Great American Ins. Co. v. C. G. Tate Const. Co., No. 9

Docket NºNo. 9
Citation303 N.C. 387, 279 S.E.2d 769
Case DateJuly 08, 1981
CourtUnited States State Supreme Court of North Carolina

Page 769

279 S.E.2d 769
303 N.C. 387
GREAT AMERICAN INSURANCE COMPANY
v.
C. G. TATE CONSTRUCTION COMPANY.
No. 9.
Supreme Court of North Carolina.
July 8, 1981.

[303 N.C. 388] Johnson, Patterson, Dilthey & Clay by Robert M. Clay, Robert W. Sumner and Sanford W. Thompson IV, Raleigh, for plaintiff-appellant.

Nye, Mitchell, Jarvis & Bugg by Charles B. Nye, Durham, for defendant-appellee.

CARLTON, Justice.

I.

Appellant, Great American Insurance Company (Great American), brought this declaratory judgment action to determine its obligations under a liability insurance contract with the defendant-appellee. This dispute arose out of an automobile accident the facts of which are bitterly disputed. This much is certain: On 6 April 1976 defendant C. G. Tate Construction Company (Tate) was engaged in a highway project on U. S. Highway 221 north of Spartanburg, South Carolina. Tate's job was to widen the existing two-lane road to four lanes. The job required the use of numerous pieces of heavy equipment to grade the shoulders, to fill in low spots and to haul away excess dirt. At about three o'clock that afternoon a gasoline tanker owned by State Petroleum, Inc., and driven by Robert Allen Thomas collided with a car driven by Norma Jean Pegg. Shortly after the collision the gasoline in the tanker caught fire and exploded. Both drivers escaped before the explosion and, although seriously injured, survived the accident.

The controversy concerning the accident centers around its cause and the directions in which the vehicles were traveling. Pegg, Thomas and another motorist who witnessed the accident claim that Pegg was traveling south and Thomas north when Tate's front-end loader backed out onto the road in the northbound lane causing Thomas to swerve to the left and collide head-on with Pegg's car. Several Tate employees and an eyewitness who viewed the accident from her patio testified that both vehicles were traveling north, that the car slowed or stopped, and that the tanker braked sharply, jackknifed and rolled over the car. According to these witnesses, the front-end loader was parked about ten feet from the edge of the highway and was not involved in the accident.

[303 N.C. 389] Officers of Tate testified that they did not notify Great American, its liability carrier, of the accident because its employees who saw the accident said that Tate was not involved. The local news media, however, ran stories attributing fault to Tate, and the investigating policeman testified that on the evening of the accident he told Tate foreman A. G. Foster that Pegg's version of the accident differed considerably from the version given by Tate employees and that she claimed that a piece of Tate's equipment backed into the road causing the tanker to swerve and collide head-on with her car. Foster denied that he had been informed of Pegg's claims but admitted that he knew that the local news media had assigned fault to Tate.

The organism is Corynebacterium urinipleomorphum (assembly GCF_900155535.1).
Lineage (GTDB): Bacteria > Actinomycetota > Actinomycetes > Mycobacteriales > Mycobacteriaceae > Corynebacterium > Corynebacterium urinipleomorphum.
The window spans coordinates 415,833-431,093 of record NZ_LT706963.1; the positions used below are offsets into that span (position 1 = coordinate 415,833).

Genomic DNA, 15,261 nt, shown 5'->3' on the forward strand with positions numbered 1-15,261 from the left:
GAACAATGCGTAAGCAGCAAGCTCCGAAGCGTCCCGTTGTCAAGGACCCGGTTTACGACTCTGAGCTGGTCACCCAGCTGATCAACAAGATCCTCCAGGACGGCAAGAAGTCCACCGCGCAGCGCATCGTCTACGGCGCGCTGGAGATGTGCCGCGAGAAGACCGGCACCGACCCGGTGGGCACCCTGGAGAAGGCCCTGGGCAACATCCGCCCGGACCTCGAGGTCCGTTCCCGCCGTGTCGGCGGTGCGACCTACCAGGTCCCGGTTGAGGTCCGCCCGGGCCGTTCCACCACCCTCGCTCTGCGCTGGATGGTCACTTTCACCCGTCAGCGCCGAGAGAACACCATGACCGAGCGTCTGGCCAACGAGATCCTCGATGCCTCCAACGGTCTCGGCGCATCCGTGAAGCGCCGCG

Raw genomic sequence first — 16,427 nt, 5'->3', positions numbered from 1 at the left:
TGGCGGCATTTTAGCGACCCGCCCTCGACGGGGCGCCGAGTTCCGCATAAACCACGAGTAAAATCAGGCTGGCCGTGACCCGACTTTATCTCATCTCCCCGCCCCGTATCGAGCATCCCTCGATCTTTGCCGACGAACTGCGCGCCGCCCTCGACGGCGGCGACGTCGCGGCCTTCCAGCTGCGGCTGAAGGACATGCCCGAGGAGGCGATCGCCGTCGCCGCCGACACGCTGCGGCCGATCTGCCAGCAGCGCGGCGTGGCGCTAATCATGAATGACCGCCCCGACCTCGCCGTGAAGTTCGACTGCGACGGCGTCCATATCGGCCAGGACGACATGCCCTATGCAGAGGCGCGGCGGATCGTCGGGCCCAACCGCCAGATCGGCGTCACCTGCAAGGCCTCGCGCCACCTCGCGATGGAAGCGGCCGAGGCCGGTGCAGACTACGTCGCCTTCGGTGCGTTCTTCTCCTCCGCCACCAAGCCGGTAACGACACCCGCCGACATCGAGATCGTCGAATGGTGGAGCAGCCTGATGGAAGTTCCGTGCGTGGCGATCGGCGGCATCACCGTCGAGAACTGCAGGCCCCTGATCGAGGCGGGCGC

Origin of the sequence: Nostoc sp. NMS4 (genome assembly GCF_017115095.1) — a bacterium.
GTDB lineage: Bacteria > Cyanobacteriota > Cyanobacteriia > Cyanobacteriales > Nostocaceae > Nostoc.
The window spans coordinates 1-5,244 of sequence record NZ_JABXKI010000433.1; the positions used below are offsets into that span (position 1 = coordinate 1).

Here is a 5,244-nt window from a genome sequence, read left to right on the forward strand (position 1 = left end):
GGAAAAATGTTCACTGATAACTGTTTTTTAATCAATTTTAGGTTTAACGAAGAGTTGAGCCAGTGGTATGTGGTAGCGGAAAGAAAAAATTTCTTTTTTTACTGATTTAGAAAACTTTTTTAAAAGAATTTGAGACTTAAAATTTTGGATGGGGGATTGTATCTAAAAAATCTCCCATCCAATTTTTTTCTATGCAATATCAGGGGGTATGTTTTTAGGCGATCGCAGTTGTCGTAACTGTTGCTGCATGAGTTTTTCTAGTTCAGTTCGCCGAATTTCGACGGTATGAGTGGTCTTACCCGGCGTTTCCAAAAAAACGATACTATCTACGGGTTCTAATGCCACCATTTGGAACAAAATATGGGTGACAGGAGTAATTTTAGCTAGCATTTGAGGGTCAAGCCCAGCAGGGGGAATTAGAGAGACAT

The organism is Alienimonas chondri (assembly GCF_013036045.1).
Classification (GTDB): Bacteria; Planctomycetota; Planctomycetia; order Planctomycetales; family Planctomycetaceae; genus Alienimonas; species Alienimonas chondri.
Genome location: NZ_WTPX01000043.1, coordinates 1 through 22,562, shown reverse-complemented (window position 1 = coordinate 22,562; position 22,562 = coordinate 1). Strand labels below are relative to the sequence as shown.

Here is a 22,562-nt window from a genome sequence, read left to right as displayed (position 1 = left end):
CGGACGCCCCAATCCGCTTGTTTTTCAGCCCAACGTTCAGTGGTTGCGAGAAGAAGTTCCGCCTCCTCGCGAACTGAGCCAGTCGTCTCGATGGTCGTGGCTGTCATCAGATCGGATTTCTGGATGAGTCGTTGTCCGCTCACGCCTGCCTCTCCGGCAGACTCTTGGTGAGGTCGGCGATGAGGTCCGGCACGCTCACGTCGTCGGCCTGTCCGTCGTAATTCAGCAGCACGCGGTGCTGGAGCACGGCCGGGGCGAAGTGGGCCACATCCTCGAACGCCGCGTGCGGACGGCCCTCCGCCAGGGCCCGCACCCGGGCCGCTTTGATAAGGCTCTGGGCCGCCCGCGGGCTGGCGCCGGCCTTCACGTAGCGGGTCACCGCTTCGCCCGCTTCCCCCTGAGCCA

Tate never reported the accident to Great American. Great American did not learn of Tate's potential involvement in the accident until 3 May 1978, some twenty-seven days after it occurred, by way of a letter from Space Petroleum Company, Thomas' employer, and by way of a telephone call from Thomas' lawyer. Great American is the workers' compensation carrier for Space Petroleum and the 3 May 1978 communications involved a workers' compensation claim for injuries sustained by Thomas in the accident.

Page 771

Plaintiff Great American initiated this action for declaratory relief seeking a judgment that it has no obligation to defend or indemnify Tate in any suit arising out of this accident because Tate failed to notify Great American of the incident "as soon as practicable." In its answer Tate alleged that it did not notify the plaintiff of the accident because all the information received by its officers and directors indicated that Tate was not involved and that it knew of no potential involvement until contacted by the plaintiff.

The matter was heard on depositions and live testimony in the Superior Court, Wake County by Judge Bailey who sat without a jury. At the conclusion of the evidence Judge Bailey found, inter alia, that Tate knew or should have known of its potential involvement in the accident shortly after it occurred and that its failure to notify the plaintiff was unjustified. Based on his findings of fact Judge Bailey concluded that:

Defendant's unjustified and inexcusable failure to give plaintiff notice of the accident on April 6, 1978 "as soon as [303 N.C. 390] practicable" constituted a violation of a condition precedent to coverage under plaintiff's policy of insurance, and, as such, releases plaintiff from its obligation under the policy for the accident on April 6, 1978.

On appeal, the Court of Appeals reversed and held that in order to escape its duty to defend and indemnify an insurer must show not only unjustified delay in giving notice but also that it suffered prejudice because of the delay. Because no findings had been made on the issue of prejudice, the Court of Appeals remanded the case to the trial court for consideration of that issue.

We denied plaintiff's original petition for discretionary review on 15 August 1980. However, on 4 November 1980 we allowed plaintiff's petition for reconsideration and granted discretionary review.

II.

A.

The sole issue with which we are confronted on this appeal is the effect to be given the provision in the policy insuring defendant requiring that written notice be given the insurer "as soon as practicable." More precisely, we must decide whether to continue to apply traditional contract principles and hold that failure to comply strictly with this condition precedent releases the insurer from its obligation to defend and indemnify or to reject the traditional approach and embrace the modern view that this provision, although denominated by the policy as a condition precedent, should be construed in accord with its purpose and with the reasonable expectations of the parties. For the reasons discussed below we adopt the modern view and construe this provision according to the reasonable expectations of the parties. Accordingly, we hold that an unexcused delay by the insured in giving notice to the insurer of an accident does not relieve the insurer of its obligation to defend and indemnify unless the delay operates materially to prejudice the insurer's ability to investigate and defend.